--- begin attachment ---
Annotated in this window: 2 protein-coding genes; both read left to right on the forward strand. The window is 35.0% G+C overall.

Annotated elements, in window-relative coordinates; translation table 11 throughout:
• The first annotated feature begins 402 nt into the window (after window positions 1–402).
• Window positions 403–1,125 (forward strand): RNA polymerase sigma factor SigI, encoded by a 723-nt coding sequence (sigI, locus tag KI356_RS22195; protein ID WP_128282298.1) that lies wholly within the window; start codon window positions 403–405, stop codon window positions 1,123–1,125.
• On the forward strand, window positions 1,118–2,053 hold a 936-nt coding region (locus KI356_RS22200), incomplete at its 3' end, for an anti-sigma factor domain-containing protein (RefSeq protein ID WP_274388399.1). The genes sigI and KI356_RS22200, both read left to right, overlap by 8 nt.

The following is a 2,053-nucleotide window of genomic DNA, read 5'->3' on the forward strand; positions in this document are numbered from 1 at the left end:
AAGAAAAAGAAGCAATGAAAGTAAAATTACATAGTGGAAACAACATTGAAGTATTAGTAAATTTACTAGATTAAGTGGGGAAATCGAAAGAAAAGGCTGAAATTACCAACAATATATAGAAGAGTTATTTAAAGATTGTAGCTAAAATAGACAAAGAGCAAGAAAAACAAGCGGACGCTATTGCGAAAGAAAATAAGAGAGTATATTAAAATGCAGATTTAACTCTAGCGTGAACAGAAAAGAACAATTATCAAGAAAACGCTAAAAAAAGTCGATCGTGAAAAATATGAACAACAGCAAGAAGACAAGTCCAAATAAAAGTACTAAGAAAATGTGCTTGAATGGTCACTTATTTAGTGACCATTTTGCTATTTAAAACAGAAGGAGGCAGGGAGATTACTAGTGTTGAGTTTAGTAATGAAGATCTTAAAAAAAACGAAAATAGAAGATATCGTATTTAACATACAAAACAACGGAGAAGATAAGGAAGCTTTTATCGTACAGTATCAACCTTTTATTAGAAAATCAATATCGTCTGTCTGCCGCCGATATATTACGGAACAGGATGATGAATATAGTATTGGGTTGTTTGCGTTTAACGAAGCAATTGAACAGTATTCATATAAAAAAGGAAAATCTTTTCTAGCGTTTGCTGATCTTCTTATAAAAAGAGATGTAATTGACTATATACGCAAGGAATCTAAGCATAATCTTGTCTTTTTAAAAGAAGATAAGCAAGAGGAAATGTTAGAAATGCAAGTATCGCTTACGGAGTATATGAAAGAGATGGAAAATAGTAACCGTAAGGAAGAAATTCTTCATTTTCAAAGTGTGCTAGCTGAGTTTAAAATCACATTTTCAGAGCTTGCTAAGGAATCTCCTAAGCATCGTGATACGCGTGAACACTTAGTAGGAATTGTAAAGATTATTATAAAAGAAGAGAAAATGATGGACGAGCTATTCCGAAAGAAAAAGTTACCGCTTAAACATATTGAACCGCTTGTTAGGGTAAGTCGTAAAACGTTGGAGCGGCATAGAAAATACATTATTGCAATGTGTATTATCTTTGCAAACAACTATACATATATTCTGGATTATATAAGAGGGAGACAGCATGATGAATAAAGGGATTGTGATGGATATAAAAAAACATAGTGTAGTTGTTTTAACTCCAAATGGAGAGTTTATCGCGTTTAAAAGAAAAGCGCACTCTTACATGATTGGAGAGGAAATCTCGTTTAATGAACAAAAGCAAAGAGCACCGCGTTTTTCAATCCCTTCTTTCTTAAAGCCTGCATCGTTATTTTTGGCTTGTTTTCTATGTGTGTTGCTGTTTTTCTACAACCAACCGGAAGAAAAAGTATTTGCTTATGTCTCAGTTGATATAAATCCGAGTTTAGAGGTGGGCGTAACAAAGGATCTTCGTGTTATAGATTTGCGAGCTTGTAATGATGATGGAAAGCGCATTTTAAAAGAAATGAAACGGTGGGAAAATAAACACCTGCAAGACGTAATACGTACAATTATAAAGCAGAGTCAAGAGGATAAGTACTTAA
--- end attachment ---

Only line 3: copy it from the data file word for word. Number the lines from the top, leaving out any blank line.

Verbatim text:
• The first annotated feature begins 402 nt into the window (after window positions 1–402).